India successfully tests longer range BrahMos supersonic cruise missile
Defence minister Rajnath Singh congratulated the Defence Research and Development Organisation and BrahMos Aerospace for the successful flight testing of the missile.
India on Wednesday test-fired an extended-range BrahMos surface-to-surface supersonic cruise missile that can hit targets 400 km away, amid military tensions with China in the Ladakh sector, officials familiar with the development said. The range has been increased from the existing 290 km. The extended-range variant was tested from the Integrated Test Range at Balasore in Odisha.
“The missile featuring an indigenous booster and air-frame section along with many other ‘Made in India’ sub-systems was successfully flight tested for designated range at 1030 hours on Wednesday…It is one more major step in enhancing the indigenous content,” a defence ministry spokesperson said. The missile was tested for the second time.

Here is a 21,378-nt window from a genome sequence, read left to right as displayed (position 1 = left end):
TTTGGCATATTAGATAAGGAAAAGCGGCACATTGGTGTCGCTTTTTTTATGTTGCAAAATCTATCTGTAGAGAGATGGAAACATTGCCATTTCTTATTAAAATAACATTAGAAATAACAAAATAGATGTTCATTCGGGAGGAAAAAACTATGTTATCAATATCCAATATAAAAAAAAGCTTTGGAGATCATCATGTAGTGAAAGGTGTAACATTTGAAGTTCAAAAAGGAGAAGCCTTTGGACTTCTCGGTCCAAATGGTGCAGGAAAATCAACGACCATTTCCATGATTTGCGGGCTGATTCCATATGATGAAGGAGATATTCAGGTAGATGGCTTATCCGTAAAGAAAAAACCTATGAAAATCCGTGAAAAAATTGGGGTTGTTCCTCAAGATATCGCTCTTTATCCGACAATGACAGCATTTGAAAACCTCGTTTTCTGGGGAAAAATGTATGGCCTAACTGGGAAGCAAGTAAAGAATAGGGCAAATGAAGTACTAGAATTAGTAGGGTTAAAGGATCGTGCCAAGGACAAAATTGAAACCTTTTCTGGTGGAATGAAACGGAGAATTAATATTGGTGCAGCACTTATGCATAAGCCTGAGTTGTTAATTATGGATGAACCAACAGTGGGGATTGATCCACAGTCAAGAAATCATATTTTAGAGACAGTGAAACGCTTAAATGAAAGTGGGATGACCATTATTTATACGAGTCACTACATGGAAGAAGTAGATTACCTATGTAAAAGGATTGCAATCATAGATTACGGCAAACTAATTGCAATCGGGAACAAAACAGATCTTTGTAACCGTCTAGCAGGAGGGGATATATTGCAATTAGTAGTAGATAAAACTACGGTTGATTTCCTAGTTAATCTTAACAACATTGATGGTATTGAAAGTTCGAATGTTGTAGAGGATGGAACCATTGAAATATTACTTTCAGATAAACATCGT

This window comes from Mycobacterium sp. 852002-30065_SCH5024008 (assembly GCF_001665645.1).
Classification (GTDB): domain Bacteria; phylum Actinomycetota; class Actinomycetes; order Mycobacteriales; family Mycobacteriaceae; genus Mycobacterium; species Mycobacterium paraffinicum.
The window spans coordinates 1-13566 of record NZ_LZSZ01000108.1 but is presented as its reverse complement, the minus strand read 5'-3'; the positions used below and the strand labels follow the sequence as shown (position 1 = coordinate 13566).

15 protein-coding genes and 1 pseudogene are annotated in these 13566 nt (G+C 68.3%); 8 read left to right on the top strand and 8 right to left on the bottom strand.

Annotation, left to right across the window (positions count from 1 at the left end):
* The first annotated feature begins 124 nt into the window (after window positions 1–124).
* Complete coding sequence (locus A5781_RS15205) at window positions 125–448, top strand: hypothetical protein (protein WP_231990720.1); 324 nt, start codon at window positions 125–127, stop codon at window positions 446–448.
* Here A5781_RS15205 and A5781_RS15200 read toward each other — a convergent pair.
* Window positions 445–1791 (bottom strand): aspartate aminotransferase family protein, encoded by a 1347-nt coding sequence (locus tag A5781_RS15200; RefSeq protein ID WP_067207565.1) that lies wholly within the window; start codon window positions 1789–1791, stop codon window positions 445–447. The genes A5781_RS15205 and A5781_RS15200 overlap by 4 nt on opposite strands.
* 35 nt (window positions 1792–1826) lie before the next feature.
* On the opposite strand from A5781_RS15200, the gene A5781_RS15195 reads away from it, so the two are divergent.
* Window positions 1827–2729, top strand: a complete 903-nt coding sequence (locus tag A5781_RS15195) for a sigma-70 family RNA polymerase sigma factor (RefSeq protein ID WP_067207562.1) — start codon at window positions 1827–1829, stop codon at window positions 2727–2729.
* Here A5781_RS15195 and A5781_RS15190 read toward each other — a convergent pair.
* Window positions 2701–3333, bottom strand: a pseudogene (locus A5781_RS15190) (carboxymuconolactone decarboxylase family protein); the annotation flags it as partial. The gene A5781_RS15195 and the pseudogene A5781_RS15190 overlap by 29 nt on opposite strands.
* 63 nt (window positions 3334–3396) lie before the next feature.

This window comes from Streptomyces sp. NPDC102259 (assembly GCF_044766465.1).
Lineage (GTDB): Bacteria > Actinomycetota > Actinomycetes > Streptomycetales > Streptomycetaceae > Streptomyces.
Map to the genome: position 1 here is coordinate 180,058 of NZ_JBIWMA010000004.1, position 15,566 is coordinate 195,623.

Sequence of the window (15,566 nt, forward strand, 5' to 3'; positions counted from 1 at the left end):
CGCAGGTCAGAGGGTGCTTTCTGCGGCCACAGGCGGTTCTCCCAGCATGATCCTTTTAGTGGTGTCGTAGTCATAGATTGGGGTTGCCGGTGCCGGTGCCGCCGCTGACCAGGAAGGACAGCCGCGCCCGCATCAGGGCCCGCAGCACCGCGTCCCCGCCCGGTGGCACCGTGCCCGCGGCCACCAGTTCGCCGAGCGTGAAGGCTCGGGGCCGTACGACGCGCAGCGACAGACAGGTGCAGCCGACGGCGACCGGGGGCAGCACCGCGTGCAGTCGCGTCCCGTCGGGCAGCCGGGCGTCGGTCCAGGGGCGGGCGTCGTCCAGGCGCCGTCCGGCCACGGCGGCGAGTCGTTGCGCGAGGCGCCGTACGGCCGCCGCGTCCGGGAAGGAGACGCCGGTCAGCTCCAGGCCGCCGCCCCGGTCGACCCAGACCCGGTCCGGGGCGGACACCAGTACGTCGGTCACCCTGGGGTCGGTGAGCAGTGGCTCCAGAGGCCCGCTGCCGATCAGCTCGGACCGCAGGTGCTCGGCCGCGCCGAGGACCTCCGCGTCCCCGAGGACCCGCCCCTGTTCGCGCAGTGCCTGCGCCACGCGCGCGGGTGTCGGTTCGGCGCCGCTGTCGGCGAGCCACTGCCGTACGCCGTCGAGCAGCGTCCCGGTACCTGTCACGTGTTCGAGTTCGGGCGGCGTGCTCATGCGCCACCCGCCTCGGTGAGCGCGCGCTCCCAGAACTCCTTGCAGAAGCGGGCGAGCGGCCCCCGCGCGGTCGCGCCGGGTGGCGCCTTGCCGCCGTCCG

The missile cruised at a top speed of Mach 2.8 (nearly three times the speed of sound). The configuration of the existing missile --- the world’s fastest supersonic cruise missile --- has been tweaked to enhance its range, the officials said.
Increasing the missile’s range became possible after India’s induction into the Missile Technology Control Regime (MTCR) in June 2016.
Defence minister Rajnath Singh congratulated the Defence Research and Development Organisation and BrahMos Aerospace for the successful flight testing of the missile. “This achievement will give a big boost to India’s AtmaNirbharBharat Pledge,” the minister tweeted.
The existing BrahMos missile is deployed in the eastern Ladakh theatre where India and China are locked in a border row, the officials said.
The successful launch has paved the way for the serial production of the indigenous booster and other indigenous components of the powerful weapon system, the defence ministry said in a statement.
The missile, which has land, air and naval variants, is an Indo-Russian joint venture.
India is also working on a hypersonic missile, BrahMos-II (K), capable of taking out hardened targets such as underground bunkers and weapon storage facilities at seven times the speed of sound (Mach 7) or 8,575 kmph.